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Deadly ricin: poisonous but clumsy weapon

Ricin is a deadly poison and fairly easy to make, but it’s a crude and clumsy weapon, according to bioterror experts.

A letter sent to President Barack Obama tested positive for ricin, officials said Wednesday, and it was sent by the same person who mailed a letter that tested positive for the poison to Mississippi Sen. Roger Wicker.

Ricin is made from castor beans -- it’s a natural byproduct of making castor oil. When purified using sophisticated methods, it can be lethal and hard to trace. It’s best known as the poison used to kill Bulgarian journalist Georgi Markov in London in 1978 by an agent who poked him with an umbrella tipped with an injector.

The U.S military also considered developing ricin as a biowarfare agent in the 1940s.

Dr. Eric Toner of the Center for Biosecurity at the University of Pittsburgh Medical Center, says he doubts anything this sophisticated is involved in the letters sent to Wicker and the White House.

“That is totally different from what we think is going on now, which is home-brewed ricin, not very potent,” Toner told NBC News. And Markov was killed by an injected pellet -- a much more certain method than putting powder into a letter.

“It is not actually clear you can get anybody sick from ricin-containing letters,” Toner added. "It is probably a crackpot. It certainly is unsophisticated.”

Recipes for making ricin abound online. But fiction aside -- in an episode of AMC's "Breaking Bad," Walter White whips some up -- it's not a big threat.

“It’s been used many times mostly by domestic terrorists and lone wolves,” Toner said. “It is easy to make some ricin. You get some castor beans, make it in your kitchen, you can produce a batch of stuff that has some ricin in it. It is not very pure. It is not very potent. As near as we can tell it has never actually made anyone sick.”

This week’s letters recall the anthrax attacks that killed five people and made 13 sick in October, 2001, after the Sept. 11 attacks. The anthrax attacks were very different, Toner says. They used highly purified anthrax spores -- living organisms that can get into the air and cover surfaces and that killed victims who breathed them in.

When inhaled, anthrax spores can sprout in the lungs and pump out a poison. By the time victims start to become ill, it’s almost always too late to save them. Two of those who died were postal workers In Washington D.C.  who got infected after the spores got caught up in mail processing equipment.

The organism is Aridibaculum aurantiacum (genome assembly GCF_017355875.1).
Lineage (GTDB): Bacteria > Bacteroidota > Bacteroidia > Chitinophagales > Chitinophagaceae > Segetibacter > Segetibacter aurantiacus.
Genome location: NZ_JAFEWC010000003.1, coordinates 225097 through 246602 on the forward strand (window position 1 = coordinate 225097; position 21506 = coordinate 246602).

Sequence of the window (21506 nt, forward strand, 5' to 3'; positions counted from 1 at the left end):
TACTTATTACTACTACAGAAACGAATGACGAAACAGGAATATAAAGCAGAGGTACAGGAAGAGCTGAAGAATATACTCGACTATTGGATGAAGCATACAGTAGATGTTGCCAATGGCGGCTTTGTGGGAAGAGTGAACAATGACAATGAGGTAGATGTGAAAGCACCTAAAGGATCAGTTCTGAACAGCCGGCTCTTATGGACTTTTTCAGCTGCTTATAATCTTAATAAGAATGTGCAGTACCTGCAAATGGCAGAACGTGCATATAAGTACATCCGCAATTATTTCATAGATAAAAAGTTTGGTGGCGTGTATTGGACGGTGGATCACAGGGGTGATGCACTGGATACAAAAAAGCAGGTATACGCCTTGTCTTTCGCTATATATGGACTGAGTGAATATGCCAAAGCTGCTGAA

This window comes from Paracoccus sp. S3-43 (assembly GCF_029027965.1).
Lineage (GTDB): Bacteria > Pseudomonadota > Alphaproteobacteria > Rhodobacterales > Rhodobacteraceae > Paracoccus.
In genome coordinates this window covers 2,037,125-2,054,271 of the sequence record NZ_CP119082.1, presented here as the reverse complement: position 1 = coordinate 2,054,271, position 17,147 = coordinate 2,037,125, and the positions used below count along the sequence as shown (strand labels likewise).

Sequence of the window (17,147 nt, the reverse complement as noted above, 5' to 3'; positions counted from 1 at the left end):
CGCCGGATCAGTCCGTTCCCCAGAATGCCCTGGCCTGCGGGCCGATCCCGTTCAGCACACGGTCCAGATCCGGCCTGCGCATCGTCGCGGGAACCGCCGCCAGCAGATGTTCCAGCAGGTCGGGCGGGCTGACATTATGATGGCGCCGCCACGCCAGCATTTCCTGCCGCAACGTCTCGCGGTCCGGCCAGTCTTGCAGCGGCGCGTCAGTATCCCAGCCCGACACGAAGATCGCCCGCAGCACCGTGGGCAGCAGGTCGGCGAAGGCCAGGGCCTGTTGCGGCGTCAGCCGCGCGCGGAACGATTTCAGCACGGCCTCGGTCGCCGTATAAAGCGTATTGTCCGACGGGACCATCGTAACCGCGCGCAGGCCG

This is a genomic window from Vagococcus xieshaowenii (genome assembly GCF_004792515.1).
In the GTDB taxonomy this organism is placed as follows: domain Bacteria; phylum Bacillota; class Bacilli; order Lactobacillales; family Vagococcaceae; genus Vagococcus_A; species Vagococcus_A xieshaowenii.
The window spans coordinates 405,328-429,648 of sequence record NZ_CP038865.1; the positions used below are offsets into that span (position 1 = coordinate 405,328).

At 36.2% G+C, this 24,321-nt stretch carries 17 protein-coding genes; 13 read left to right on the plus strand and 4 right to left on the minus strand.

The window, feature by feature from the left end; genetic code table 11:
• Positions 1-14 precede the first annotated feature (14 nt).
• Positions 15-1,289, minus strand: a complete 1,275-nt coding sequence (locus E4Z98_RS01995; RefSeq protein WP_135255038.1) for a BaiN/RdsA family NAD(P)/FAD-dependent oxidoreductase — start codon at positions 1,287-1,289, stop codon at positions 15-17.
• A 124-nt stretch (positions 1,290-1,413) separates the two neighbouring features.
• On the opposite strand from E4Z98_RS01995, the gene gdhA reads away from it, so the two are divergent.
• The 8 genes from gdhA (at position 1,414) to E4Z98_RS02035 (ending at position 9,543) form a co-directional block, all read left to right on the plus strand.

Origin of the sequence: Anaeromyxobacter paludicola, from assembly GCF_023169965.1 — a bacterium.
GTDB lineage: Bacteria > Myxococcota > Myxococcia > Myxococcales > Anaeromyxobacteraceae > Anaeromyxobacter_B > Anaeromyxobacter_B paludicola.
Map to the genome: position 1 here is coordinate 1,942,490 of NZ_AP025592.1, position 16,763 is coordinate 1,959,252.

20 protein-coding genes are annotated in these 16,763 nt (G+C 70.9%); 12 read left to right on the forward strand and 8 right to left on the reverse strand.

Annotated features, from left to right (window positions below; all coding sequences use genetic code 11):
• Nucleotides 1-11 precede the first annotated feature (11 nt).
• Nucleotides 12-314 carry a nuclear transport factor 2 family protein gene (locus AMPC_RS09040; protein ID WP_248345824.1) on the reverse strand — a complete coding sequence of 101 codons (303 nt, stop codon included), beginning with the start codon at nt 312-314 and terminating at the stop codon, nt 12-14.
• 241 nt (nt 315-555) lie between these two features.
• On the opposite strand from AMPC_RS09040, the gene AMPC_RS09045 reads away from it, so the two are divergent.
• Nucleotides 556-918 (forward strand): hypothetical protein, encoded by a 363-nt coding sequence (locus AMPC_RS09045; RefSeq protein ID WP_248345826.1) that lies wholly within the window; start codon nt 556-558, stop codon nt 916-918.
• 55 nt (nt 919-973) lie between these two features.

The attacks changed the way mail is processed in Washington and by some big companies -- media companies, including NBC, were also targeted by the attacks. Officials also installed "sniffers" around Washington, including in the Metro rail system and on the National Mall.

“The federal government now screens all mail that comes to certain high-value locations,” Toner said.

“It is my understanding that the screening tests, like all screening tests, are designed to be very sensitive but not necessarily specific.” That means that a false positive is possible, he said -- meaning the letters may not be tainted with ricin after all.

Toner suspects more letters will turn up with the contamination. But unlike the anthrax spores, ricin powder isn’t likely to spread in the mail and sicken people, he says. In theory, ricin could be used to attack people in this way, according to the Centers for Disease Control and Prevention. It can be injected, used to poison food, or spread in the air as a fine powder.

“Within a few hours of inhaling significant amounts of ricin, the likely symptoms would be respiratory distress (difficulty breathing), fever, cough, nausea, and tightness in the chest. Heavy sweating may follow as well as fluid building up in the lungs (pulmonary edema). This would make breathing even more difficult, and the skin might turn blue,” the CDC says.

“If authorities suspect that people have inhaled ricin, a potential clue would be that a large number of people who had been close to each other rapidly developed fever, cough, and excess fluid in their lungs. These symptoms would likely be followed by severe breathing problems and possibly death.”

There’s no antidote for ricin. The CDC advises anyone who thinks he or she may have been exposed to ricin to wash off as quickly as possible, breathe fresh air and seek medical care. Doctors may give intravenous fluids and perhaps charcoal to help people vomit any ricin they may have eaten.